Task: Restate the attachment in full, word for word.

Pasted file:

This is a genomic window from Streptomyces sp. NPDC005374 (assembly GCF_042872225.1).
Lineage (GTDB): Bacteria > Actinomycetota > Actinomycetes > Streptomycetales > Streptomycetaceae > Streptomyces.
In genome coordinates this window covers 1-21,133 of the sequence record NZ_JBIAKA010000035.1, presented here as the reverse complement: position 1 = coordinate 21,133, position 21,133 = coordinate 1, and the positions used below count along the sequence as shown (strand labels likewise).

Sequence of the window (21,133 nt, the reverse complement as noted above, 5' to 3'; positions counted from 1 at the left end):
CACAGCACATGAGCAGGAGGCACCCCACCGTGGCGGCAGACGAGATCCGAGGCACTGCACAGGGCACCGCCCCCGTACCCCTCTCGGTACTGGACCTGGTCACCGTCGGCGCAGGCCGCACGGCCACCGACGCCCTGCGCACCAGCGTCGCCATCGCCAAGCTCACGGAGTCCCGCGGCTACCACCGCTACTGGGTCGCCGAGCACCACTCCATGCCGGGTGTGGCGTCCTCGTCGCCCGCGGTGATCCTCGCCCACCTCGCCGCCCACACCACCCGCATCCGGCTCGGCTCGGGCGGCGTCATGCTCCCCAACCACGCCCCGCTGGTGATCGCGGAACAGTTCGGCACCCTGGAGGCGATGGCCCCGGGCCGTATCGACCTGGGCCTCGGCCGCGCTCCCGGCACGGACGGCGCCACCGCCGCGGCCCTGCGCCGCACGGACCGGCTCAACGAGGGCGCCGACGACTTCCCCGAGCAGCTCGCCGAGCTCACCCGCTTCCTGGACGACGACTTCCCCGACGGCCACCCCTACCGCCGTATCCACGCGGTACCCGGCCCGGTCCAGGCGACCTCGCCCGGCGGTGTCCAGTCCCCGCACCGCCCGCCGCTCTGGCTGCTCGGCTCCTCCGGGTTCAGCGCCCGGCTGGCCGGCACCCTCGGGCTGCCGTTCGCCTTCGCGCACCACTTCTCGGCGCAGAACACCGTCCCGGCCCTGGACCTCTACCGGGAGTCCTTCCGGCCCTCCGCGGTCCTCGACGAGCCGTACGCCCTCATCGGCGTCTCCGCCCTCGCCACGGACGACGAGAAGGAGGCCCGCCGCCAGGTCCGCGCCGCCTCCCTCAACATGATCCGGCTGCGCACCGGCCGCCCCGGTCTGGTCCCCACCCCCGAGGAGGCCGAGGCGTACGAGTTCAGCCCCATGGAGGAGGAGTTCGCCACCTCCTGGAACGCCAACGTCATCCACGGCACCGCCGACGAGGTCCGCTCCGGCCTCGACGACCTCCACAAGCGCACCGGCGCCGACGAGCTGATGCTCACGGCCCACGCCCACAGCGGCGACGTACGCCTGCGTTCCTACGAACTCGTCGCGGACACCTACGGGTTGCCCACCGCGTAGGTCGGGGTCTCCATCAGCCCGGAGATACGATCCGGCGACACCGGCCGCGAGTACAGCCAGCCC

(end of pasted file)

This is a genomic window from Streptomyces sp. NPDC005374 (assembly GCF_042872225.1).
Lineage (GTDB): Bacteria > Actinomycetota > Actinomycetes > Streptomycetales > Streptomycetaceae > Streptomyces.
In genome coordinates this window covers 1-21,133 of the sequence record NZ_JBIAKA010000035.1, presented here as the reverse complement: position 1 = coordinate 21,133, position 21,133 = coordinate 1, and the positions used below count along the sequence as shown (strand labels likewise).

Sequence of the window (21,133 nt, the reverse complement as noted above, 5' to 3'; positions counted from 1 at the left end):
CACAGCACATGAGCAGGAGGCACCCCACCGTGGCGGCAGACGAGATCCGAGGCACTGCACAGGGCACCGCCCCCGTACCCCTCTCGGTACTGGACCTGGTCACCGTCGGCGCAGGCCGCACGGCCACCGACGCCCTGCGCACCAGCGTCGCCATCGCCAAGCTCACGGAGTCCCGCGGCTACCACCGCTACTGGGTCGCCGAGCACCACTCCATGCCGGGTGTGGCGTCCTCGTCGCCCGCGGTGATCCTCGCCCACCTCGCCGCCCACACCACCCGCATCCGGCTCGGCTCGGGCGGCGTCATGCTCCCCAACCACGCCCCGCTGGTGATCGCGGAACAGTTCGGCACCCTGGAGGCGATGGCCCCGGGCCGTATCGACCTGGGCCTCGGCCGCGCTCCCGGCACGGACGGCGCCACCGCCGCGGCCCTGCGCCGCACGGACCGGCTCAACGAGGGCGCCGACGACTTCCCCGAGCAGCTCGCCGAGCTCACCCGCTTCCTGGACGACGACTTCCCCGACGGCCACCCCTACCGCCGTATCCACGCGGTACCCGGCCCGGTCCAGGCGACCTCGCCCGGCGGTGTCCAGTCCCCGCACCGCCCGCCGCTCTGGCTGCTCGGCTCCTCCGGGTTCAGCGCCCGGCTGGCCGGCACCCTCGGGCTGCCGTTCGCCTTCGCGCACCACTTCTCGGCGCAGAACACCGTCCCGGCCCTGGACCTCTACCGGGAGTCCTTCCGGCCCTCCGCGGTCCTCGACGAGCCGTACGCCCTCATCGGCGTCTCCGCCCTCGCCACGGACGACGAGAAGGAGGCCCGCCGCCAGGTCCGCGCCGCCTCCCTCAACATGATCCGGCTGCGCACCGGCCGCCCCGGTCTGGTCCCCACCCCCGAGGAGGCCGAGGCGTACGAGTTCAGCCCCATGGAGGAGGAGTTCGCCACCTCCTGGAACGCCAACGTCATCCACGGCACCGCCGACGAGGTCCGCTCCGGCCTCGACGACCTCCACAAGCGCACCGGCGCCGACGAGCTGATGCTCACGGCCCACGCCCACAGCGGCGACGTACGCCTGCGTTCCTACGAACTCGTCGCGGACACCTACGGGTTGCCCACCGCGTAGGTCGGGGTCTCCATCAGCCCGGAGATACGATCCGGCGACACCGGCCGCGAGTACAGCCAGCCC